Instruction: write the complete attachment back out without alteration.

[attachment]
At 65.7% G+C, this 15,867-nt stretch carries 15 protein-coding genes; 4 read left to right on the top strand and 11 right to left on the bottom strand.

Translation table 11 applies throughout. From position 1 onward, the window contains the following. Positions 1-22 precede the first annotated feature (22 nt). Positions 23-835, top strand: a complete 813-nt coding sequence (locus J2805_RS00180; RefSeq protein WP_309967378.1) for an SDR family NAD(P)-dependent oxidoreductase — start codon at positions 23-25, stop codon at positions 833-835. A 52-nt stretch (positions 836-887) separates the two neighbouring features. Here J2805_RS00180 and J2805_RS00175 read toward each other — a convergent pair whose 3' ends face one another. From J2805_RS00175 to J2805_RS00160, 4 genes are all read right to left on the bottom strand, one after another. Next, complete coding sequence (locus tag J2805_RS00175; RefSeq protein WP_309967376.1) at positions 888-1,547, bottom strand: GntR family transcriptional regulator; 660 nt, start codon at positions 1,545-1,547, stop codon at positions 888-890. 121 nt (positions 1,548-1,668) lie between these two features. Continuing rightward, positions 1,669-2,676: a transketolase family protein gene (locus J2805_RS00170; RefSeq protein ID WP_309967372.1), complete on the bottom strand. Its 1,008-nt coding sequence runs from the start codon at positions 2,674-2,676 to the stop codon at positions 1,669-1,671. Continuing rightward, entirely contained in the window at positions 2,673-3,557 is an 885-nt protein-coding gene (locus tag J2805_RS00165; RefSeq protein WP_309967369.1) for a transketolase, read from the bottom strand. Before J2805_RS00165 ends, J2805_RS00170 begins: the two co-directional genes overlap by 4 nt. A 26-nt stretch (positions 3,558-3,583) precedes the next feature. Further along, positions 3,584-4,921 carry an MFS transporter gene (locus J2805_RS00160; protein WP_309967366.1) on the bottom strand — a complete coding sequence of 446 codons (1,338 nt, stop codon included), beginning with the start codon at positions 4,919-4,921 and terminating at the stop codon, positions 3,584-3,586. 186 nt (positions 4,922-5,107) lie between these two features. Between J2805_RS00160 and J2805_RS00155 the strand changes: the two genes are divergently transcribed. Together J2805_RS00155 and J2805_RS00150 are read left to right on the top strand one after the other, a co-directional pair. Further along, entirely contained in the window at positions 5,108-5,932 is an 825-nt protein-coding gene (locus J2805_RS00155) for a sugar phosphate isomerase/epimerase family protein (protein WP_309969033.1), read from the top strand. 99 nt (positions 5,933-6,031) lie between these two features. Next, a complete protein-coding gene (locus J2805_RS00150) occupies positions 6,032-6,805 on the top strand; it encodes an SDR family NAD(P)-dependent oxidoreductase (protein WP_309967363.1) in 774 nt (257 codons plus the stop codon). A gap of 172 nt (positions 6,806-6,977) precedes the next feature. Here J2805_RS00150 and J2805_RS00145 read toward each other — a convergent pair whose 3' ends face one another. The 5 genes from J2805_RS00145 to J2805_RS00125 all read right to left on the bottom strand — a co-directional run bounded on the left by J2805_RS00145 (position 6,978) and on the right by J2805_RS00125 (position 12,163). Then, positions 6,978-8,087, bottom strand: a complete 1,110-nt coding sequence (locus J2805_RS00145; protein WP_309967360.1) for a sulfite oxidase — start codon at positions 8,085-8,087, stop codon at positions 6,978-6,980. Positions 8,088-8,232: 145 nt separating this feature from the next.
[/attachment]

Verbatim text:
At 65.7% G+C, this 15,867-nt stretch carries 15 protein-coding genes; 4 read left to right on the top strand and 11 right to left on the bottom strand.

Translation table 11 applies throughout. From position 1 onward, the window contains the following. Positions 1-22 precede the first annotated feature (22 nt). Positions 23-835, top strand: a complete 813-nt coding sequence (locus J2805_RS00180; RefSeq protein WP_309967378.1) for an SDR family NAD(P)-dependent oxidoreductase — start codon at positions 23-25, stop codon at positions 833-835. A 52-nt stretch (positions 836-887) separates the two neighbouring features. Here J2805_RS00180 and J2805_RS00175 read toward each other — a convergent pair whose 3' ends face one another. From J2805_RS00175 to J2805_RS00160, 4 genes are all read right to left on the bottom strand, one after another. Next, complete coding sequence (locus tag J2805_RS00175; RefSeq protein WP_309967376.1) at positions 888-1,547, bottom strand: GntR family transcriptional regulator; 660 nt, start codon at positions 1,545-1,547, stop codon at positions 888-890. 121 nt (positions 1,548-1,668) lie between these two features. Continuing rightward, positions 1,669-2,676: a transketolase family protein gene (locus J2805_RS00170; RefSeq protein ID WP_309967372.1), complete on the bottom strand. Its 1,008-nt coding sequence runs from the start codon at positions 2,674-2,676 to the stop codon at positions 1,669-1,671. Continuing rightward, entirely contained in the window at positions 2,673-3,557 is an 885-nt protein-coding gene (locus tag J2805_RS00165; RefSeq protein WP_309967369.1) for a transketolase, read from the bottom strand. Before J2805_RS00165 ends, J2805_RS00170 begins: the two co-directional genes overlap by 4 nt. A 26-nt stretch (positions 3,558-3,583) precedes the next feature. Further along, positions 3,584-4,921 carry an MFS transporter gene (locus J2805_RS00160; protein WP_309967366.1) on the bottom strand — a complete coding sequence of 446 codons (1,338 nt, stop codon included), beginning with the start codon at positions 4,919-4,921 and terminating at the stop codon, positions 3,584-3,586. 186 nt (positions 4,922-5,107) lie between these two features. Between J2805_RS00160 and J2805_RS00155 the strand changes: the two genes are divergently transcribed. Together J2805_RS00155 and J2805_RS00150 are read left to right on the top strand one after the other, a co-directional pair. Further along, entirely contained in the window at positions 5,108-5,932 is an 825-nt protein-coding gene (locus J2805_RS00155) for a sugar phosphate isomerase/epimerase family protein (protein WP_309969033.1), read from the top strand. 99 nt (positions 5,933-6,031) lie between these two features. Next, a complete protein-coding gene (locus J2805_RS00150) occupies positions 6,032-6,805 on the top strand; it encodes an SDR family NAD(P)-dependent oxidoreductase (protein WP_309967363.1) in 774 nt (257 codons plus the stop codon). A gap of 172 nt (positions 6,806-6,977) precedes the next feature. Here J2805_RS00150 and J2805_RS00145 read toward each other — a convergent pair whose 3' ends face one another. The 5 genes from J2805_RS00145 to J2805_RS00125 all read right to left on the bottom strand — a co-directional run bounded on the left by J2805_RS00145 (position 6,978) and on the right by J2805_RS00125 (position 12,163). Then, positions 6,978-8,087, bottom strand: a complete 1,110-nt coding sequence (locus J2805_RS00145; protein WP_309967360.1) for a sulfite oxidase — start codon at positions 8,085-8,087, stop codon at positions 6,978-6,980. Positions 8,088-8,232: 145 nt separating this feature from the next.